Biden inauguration will be ‘scaled down’ because of coronavirus, chief of staff says
U.S. President-elect Joe Biden waves as he arrives to receive a briefing on the economy with his economic advisers in Wilmington, Delaware, U.S., November 16, 2020.
Kevin Lemarque | Reuters
President-elect Joe Biden’s inauguration events are likely to look different from past years in order to prevent the spread of coronavirus, his chief of staff said on Sunday.
Ron Klain said on ABC’s “This Week” that the Jan. 20 event is likely to feature “scaled down versions of the existing traditions” and may borrow from the techniques that were used to put on the virtual Democratic National Convention over the summer.
“I think it’s going to definitely have to be changed,” Klain said. “We’ve started some consultations with House and Senate leadership on that. Obviously this is not going to be the same kind of inauguration we’ve had in the past.”
The former vice president’s inauguration is scheduled to take place amid a surge in infections across the country. The U.S. reported nearly 200,000 new coronavirus cases on Friday and more than 177,000 new cases on Saturday, according to data from Johns Hopkins University. Well over 1,000 people are dying a day from Covid-19.
The change-up to the quadrennial tradition is an illustration of Biden’s dramatically different approach to containing the virus from that taken by President Donald Trump.
The Trump White House has largely shrugged off the contagious virus, including by holding indoor events in which officials did not wear masks. Trump, unlike Biden, frequently hosted large rallies during his campaign in which supporters gathered in close quarters for hours.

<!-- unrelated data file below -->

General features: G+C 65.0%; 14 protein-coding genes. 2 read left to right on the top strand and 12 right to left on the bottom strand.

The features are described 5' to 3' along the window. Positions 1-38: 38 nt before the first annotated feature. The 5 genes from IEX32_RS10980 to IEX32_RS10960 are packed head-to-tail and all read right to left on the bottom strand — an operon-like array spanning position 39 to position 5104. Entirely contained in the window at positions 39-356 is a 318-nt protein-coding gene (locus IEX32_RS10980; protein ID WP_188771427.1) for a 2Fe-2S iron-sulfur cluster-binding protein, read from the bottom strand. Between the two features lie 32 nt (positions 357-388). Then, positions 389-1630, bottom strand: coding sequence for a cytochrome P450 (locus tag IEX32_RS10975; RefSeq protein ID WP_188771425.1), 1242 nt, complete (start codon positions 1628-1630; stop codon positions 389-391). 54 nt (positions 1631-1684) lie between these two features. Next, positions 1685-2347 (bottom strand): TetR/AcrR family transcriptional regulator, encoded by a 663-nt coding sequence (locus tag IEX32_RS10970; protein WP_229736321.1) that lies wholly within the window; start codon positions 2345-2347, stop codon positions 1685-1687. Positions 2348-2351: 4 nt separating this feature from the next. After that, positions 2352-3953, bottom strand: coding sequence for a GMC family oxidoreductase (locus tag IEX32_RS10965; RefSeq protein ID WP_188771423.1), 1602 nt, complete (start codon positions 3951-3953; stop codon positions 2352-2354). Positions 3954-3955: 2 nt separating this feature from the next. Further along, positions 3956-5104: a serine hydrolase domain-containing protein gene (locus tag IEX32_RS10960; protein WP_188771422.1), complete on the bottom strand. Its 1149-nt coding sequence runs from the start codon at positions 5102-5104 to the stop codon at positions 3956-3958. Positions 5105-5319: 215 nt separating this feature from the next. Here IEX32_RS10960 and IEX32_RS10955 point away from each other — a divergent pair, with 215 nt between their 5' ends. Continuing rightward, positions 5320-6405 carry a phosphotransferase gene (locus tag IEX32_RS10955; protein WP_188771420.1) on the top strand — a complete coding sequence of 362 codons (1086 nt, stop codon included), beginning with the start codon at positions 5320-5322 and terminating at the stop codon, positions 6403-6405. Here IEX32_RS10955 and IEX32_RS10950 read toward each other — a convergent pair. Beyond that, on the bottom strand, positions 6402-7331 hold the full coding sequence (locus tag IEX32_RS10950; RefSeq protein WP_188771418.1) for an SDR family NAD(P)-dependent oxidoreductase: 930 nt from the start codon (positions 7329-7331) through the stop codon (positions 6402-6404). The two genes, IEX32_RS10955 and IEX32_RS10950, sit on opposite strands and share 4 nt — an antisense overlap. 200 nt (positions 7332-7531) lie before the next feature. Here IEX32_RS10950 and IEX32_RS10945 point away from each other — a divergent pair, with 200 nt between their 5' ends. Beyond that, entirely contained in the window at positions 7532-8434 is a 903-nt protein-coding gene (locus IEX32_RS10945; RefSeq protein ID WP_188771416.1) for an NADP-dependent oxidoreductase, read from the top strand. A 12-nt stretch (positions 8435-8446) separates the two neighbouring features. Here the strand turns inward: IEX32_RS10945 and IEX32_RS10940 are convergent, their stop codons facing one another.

Researchers at Stanford said 30,000 cases of coronavirus and 700 deaths could be traced to 18 Trump rallies held between June and September.
While the president has taken a relatively lax approach to the disease, clusters of Covid-19 have emerged in his orbit. Trump himself tested positive in October and spent three days at Walter Reed National Military Medical Center being treated.
In all, at least 45 people connected to the White House, including Trump, first lady Melania Trump, their young son Barron Trump, and White House chief of staff Mark Meadows have tested positive for the virus. Donald Trump Jr., the president’s eldest son, announced a positive test result on Friday.
Klain, a longtime Biden advisor who oversaw the Obama White House’s response to the 2014 Ebola outbreak, said that the approach to the inauguration would mimic Biden and Vice President-elect Sen. Kamala Harris’s cautious mode of campaigning.
“They got a lot of grief for that; they got attacked for that relentlessly by President Trump for the way in which they campaigned — safely, to try to prevent the spread of the disease,” he added.
“They are going to try to have an inauguration that honors the importance and the symbolic meaning of the moment but also does not result in the spread of the disease. That’s our goal,” Klain said.
“We know people want to celebrate. There is something here to celebrate. We just want to try to find a way to do it as safely as possible,” he said.